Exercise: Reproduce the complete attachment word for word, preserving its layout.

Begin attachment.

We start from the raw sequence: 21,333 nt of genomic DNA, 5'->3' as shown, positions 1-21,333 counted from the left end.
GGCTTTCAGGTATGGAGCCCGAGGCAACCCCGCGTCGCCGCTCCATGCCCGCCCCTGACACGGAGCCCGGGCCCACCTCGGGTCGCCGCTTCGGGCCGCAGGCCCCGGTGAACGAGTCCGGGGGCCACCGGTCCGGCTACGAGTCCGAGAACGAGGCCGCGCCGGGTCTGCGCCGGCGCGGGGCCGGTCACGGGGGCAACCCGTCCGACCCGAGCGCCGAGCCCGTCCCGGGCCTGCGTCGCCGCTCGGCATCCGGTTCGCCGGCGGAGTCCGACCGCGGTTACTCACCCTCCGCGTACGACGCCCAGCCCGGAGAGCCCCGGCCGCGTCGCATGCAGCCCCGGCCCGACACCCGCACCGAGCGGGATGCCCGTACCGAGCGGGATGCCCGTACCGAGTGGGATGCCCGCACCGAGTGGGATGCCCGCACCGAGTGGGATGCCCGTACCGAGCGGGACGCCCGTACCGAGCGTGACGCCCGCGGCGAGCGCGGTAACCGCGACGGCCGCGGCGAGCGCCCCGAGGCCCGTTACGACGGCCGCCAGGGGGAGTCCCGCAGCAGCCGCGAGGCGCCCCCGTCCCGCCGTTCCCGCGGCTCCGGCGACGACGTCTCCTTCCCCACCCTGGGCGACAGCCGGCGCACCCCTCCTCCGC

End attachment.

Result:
We start from the raw sequence: 21,333 nt of genomic DNA, 5'->3' as shown, positions 1-21,333 counted from the left end.
GGCTTTCAGGTATGGAGCCCGAGGCAACCCCGCGTCGCCGCTCCATGCCCGCCCCTGACACGGAGCCCGGGCCCACCTCGGGTCGCCGCTTCGGGCCGCAGGCCCCGGTGAACGAGTCCGGGGGCCACCGGTCCGGCTACGAGTCCGAGAACGAGGCCGCGCCGGGTCTGCGCCGGCGCGGGGCCGGTCACGGGGGCAACCCGTCCGACCCGAGCGCCGAGCCCGTCCCGGGCCTGCGTCGCCGCTCGGCATCCGGTTCGCCGGCGGAGTCCGACCGCGGTTACTCACCCTCCGCGTACGACGCCCAGCCCGGAGAGCCCCGGCCGCGTCGCATGCAGCCCCGGCCCGACACCCGCACCGAGCGGGATGCCCGTACCGAGCGGGATGCCCGTACCGAGTGGGATGCCCGCACCGAGTGGGATGCCCGCACCGAGTGGGATGCCCGTACCGAGCGGGACGCCCGTACCGAGCGTGACGCCCGCGGCGAGCGCGGTAACCGCGACGGCCGCGGCGAGCGCCCCGAGGCCCGTTACGACGGCCGCCAGGGGGAGTCCCGCAGCAGCCGCGAGGCGCCCCCGTCCCGCCGTTCCCGCGGCTCCGGCGACGACGTCTCCTTCCCCACCCTGGGCGACAGCCGGCGCACCCCTCCTCCGC